Well, folks, I hope you’ve made your pre-purchases of World of Warcraft: Battle for Azeroth and started playing your allied races. I found out about the opening of pre-purchases when I was busy being out of the house and unable to buy anything, so I admittedly managed to get a bit of schadenfreude out of the fact that everyone else was equally unable to buy the expansion in the interim. When I actually got home I decided to give it a shot mostly for a lark, at which point it went through without a hitch.
The lesson here is that very mild patience is rewarded, and if that patience is a result of not having any alternatives that’s close enough, I guess.
The opening of pre-purchase brings along with it plenty of fun stuff to discuss, ranging from the actual unlock quests and scenarios to how the release date compares with predictions and existing data. So let’s all put down our moose-cows for a little bit to think about thing in a larger context, and then we can collectively get back to tearing up low-level zones with our allied race alts.
Sometimes, you write a column more or less as a mental exercise, and then World of Warcraft drops an expansion pre-purchase that makes it all feel highly relevant.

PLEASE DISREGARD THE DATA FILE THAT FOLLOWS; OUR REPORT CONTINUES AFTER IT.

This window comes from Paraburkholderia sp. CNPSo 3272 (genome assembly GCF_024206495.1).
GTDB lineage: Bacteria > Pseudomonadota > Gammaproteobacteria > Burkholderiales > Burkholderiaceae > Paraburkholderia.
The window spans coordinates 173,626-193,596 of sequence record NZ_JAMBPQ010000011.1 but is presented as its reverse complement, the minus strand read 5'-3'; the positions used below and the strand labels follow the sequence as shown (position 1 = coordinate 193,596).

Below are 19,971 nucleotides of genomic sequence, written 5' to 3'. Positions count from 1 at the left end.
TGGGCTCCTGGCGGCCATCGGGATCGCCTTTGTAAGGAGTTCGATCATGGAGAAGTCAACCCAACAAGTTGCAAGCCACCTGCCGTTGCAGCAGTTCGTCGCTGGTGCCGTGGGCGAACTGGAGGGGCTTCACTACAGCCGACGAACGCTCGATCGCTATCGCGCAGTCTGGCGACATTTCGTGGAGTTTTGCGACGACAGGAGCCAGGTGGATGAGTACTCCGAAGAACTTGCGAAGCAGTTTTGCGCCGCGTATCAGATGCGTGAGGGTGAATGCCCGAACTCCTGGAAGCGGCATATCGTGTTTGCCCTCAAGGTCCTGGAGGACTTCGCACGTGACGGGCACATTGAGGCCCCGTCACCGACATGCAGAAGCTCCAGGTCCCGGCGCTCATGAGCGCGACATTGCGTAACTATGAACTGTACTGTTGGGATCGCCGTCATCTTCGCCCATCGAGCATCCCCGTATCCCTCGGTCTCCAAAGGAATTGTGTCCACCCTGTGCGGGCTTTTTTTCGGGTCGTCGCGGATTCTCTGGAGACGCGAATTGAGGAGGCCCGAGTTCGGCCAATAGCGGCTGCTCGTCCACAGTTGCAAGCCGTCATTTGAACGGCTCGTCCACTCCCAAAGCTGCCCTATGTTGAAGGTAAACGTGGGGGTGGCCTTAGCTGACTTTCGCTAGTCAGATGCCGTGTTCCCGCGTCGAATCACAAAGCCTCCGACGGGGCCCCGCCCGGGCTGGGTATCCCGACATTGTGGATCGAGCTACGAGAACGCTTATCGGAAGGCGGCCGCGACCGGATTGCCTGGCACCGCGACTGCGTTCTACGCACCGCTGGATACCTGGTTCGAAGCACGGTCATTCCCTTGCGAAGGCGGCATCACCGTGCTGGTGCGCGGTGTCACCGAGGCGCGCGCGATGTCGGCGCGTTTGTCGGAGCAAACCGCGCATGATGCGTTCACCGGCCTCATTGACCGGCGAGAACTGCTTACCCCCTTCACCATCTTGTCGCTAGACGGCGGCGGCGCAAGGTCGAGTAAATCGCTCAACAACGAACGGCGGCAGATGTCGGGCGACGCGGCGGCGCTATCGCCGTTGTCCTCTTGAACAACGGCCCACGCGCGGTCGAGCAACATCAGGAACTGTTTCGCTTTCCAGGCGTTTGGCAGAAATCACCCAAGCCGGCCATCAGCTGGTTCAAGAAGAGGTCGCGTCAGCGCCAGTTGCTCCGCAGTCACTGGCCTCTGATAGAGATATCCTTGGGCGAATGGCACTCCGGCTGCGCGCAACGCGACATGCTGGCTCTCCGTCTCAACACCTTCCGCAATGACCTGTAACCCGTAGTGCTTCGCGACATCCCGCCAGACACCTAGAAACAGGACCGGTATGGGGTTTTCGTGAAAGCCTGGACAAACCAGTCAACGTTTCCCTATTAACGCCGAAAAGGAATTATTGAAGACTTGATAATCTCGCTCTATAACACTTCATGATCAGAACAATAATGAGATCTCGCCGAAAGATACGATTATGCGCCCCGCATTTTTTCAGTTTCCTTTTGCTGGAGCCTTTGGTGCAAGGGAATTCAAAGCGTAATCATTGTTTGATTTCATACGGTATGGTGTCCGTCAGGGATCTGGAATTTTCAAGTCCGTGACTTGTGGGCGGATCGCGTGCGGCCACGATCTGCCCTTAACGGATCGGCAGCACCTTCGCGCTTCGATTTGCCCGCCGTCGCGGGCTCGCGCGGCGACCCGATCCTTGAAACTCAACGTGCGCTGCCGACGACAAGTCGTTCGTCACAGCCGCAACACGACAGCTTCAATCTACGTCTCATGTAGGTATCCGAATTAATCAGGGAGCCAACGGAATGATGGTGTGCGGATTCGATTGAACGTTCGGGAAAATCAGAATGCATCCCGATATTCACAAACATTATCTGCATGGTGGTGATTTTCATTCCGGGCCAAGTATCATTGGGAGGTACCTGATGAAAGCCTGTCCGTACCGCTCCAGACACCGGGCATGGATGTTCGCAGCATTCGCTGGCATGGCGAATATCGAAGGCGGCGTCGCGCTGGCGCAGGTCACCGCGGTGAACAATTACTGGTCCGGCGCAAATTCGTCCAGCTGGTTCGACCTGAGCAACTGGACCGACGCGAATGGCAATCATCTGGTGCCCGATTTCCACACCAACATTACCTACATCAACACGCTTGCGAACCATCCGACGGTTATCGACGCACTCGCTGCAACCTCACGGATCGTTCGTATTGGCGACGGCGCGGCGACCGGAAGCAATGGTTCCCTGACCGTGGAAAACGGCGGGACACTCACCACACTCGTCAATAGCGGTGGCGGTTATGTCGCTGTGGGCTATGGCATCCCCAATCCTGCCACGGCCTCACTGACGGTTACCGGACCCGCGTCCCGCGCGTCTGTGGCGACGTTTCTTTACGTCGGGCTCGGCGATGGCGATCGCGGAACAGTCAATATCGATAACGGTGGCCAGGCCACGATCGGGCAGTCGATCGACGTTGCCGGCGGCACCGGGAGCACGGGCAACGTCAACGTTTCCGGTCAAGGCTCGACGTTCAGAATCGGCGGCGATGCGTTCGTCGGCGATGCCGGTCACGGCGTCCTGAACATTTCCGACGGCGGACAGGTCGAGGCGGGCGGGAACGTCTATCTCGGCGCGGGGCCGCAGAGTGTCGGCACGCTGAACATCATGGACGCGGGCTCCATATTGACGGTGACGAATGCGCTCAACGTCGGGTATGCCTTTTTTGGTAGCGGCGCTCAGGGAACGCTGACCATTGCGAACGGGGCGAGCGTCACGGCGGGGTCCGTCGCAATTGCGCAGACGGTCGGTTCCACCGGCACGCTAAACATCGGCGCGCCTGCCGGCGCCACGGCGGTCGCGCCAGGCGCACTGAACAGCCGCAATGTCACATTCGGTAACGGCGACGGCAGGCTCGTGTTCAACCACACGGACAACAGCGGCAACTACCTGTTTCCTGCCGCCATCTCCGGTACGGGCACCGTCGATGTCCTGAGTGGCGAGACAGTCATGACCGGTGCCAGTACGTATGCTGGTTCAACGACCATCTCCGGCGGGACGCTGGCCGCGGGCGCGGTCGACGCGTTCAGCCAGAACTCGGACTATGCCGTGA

The world of Azeroth is a world of astonishing variety. On Earth, we have exactly one form of intelligent bipedal life, but when it comes to species native to Azeroth that are gifted with speech and cognition, the plethora of playable races available barely even scratches the surface. And that’s without even getting into the various races available on Draenor and Argus, although at least the latter seems to be mostly limited to various flavors of demons and more subraces of Draenei.
The point is that even with a grand total of 19 different playable races, it’s easy to come up with other playable races that would be a fun time. And now that we’ve got allied races on the docket, that’s pretty viable as an option. So let’s look at a sampling (based on personal preference) of the races we can’t yet play but would still be pretty fun. Blizzard, take notice.